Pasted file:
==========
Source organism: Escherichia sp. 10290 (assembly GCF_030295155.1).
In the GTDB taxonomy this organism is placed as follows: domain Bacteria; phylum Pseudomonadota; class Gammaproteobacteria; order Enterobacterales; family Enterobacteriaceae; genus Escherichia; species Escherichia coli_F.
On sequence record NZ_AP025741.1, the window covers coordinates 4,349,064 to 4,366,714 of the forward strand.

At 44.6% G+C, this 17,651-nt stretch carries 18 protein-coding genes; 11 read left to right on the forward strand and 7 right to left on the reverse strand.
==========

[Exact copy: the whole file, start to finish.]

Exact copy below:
Source organism: Escherichia sp. 10290 (assembly GCF_030295155.1).
In the GTDB taxonomy this organism is placed as follows: domain Bacteria; phylum Pseudomonadota; class Gammaproteobacteria; order Enterobacterales; family Enterobacteriaceae; genus Escherichia; species Escherichia coli_F.
On sequence record NZ_AP025741.1, the window covers coordinates 4,349,064 to 4,366,714 of the forward strand.

At 44.6% G+C, this 17,651-nt stretch carries 18 protein-coding genes; 11 read left to right on the forward strand and 7 right to left on the reverse strand.